sábado, 4 de junio de 2016

You do not understand the threat of the day if you do not know what Da’wah is.

In defense of dissidence

by Ayaan Hirsi Ali

A lecture delivered by Ayaan Hirsi Ali after she received the fourth Edmund Burke Award for Service to Culture and Society. - The following is an edited version of remarks delivered at The New Criterion’s gala on April 21, 2016 honoring Ayaan Hirsi Ali with the fourth Edmund Burke Award for Service to Culture and Society.

America: it’s an idea. I repeat it, it’s an idea. I’ve never felt more at home in any other place than in the United States of America. I’m at home with the idea of America. That doesn’t make me disloyal to being Somali or having lived in Kenya for several years. There are many things about Kenya and Nairobi that I’m attached to. I lived in The Netherlands and I was given a great deal of freedom. I couldn’t be who I am if I hadn’t happened to have lived in The Netherlands.

But there’s something that is unique and so exceptional about being in the United States of America and belonging to that idea of America. Four nights ago, I went to see Hamilton. Now, think about any other nation on the planet where you could have that kind of reflection on the founding fathers, all cast with African Americans and other minorities. Throughout, I thought, “I wish they were alive. I wish they could see this. I wish Thomas Jefferson could see this. I wish Alexander Hamilton could see how he was portrayed.” And maybe, in this audience, I am speaking to the choir. I know you appreciate how exceptional America is.

We have to pass on these ideas to the next generation. We often think about the next generation as our children. I have a four-year-old son. We’re teaching him about the flag and all, but he’s only interested in the swords and spears and the fighting process of it. But the next generation also includes immigrants. And we appreciate it more than you who are born here. In fact, I think that there are more immigrants willing to die for the idea of America than Millennials. I teach a class at Harvard, and there was someone who came to the Kennedy School, and he said, “I don’t care what America looks like 500 years from now. I don’t care if it’s dominated by Islam.” And I just thought, cringing, “Of course I care. I care. I don’t want the idea of America to be dominated by Islam.”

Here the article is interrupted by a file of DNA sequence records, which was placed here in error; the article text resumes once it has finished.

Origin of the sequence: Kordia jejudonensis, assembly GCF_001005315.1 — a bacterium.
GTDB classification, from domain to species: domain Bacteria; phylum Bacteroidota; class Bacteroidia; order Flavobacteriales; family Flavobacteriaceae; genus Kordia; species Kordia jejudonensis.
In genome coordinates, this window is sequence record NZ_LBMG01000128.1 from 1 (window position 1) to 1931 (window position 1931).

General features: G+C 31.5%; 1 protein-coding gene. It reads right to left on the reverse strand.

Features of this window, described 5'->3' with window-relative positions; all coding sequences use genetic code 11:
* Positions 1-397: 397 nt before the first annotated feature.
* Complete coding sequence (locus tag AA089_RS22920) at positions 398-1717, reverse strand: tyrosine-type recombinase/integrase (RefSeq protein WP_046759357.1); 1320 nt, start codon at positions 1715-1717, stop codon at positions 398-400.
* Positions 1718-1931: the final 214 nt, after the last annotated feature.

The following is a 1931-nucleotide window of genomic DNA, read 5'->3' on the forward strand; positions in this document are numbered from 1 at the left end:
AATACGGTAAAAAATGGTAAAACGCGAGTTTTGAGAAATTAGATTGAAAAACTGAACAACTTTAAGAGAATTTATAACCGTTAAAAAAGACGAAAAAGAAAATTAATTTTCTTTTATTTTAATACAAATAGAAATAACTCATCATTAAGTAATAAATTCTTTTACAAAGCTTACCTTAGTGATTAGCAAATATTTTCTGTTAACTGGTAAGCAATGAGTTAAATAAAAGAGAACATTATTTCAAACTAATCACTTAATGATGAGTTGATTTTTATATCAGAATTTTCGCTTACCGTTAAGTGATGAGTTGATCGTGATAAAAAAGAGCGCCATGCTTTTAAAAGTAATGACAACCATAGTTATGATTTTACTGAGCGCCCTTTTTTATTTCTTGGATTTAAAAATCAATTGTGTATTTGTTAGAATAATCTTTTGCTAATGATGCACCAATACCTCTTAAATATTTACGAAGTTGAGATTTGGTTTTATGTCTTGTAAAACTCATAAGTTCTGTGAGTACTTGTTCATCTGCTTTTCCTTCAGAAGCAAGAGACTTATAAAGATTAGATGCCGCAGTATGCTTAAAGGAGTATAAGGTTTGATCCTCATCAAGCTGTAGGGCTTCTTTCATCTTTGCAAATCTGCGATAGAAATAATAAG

We have to pass on these ideas to the next generation.  

Do you know what Jihad is? Everybody knows what Jihad is. Do you know what Da’wah is? This is critical. We are almost fifteen years from 9/11, and most Americans, and most Europeans, know what Jihad is, but they don’t know what Da’wah is. Da’wah is the process of Islamization. Da’wah is the strategy of Islamizing every single aspect of society and politics to reflect Islamic law (Shariah). Da’wah is also what leads to Jihad. If you don’t know what Da’wah is, then you will never understand Jihad. Da’wah and jihad are linked, as the Dutch intelligence agency aivd noted in a 2004 report titled From Dawa to Jihad: “The network strategy, international missionary efforts, and the interaction or even interwovenness of Dawa and Jihad demonstrate the relationship between the various forms of radical Islam and the phenomenon of radical-Islamic terrorism.” The aivd defined the risk of da’awah to free, open societies as follows:

The Dawa-oriented forms of radical Islam are not necessarily violent by nature, but nevertheless they generate important security risks. Dawa is usually interpreted as “re-Islamisation” of Muslim minorities in the West. These minorities are seen as “oppressed brothers” who should be liberated from the “yoke of Western brainwashing.” The groups focusing on Dawa follow a long-term strategy of continuous influencing based on extreme puritanical, intolerant and anti-Western ideas. They want Muslims in the West to reject Western values and standards, propagating extreme isolation from Western society and often intolerance towards other groups in society. They also encourage these Muslims to (covertly) develop parallel structures in society and to take the law into their own hands. What they mean is that Muslims in the West should turn their backs on the non-Islamic government and instead set up their own autonomous power structures based on specific interpretation of the Sharia.

It should be noted, however, that da’wah efforts of Islamization are not limited to Muslim minorities in the West.


No hay comentarios:

Publicar un comentario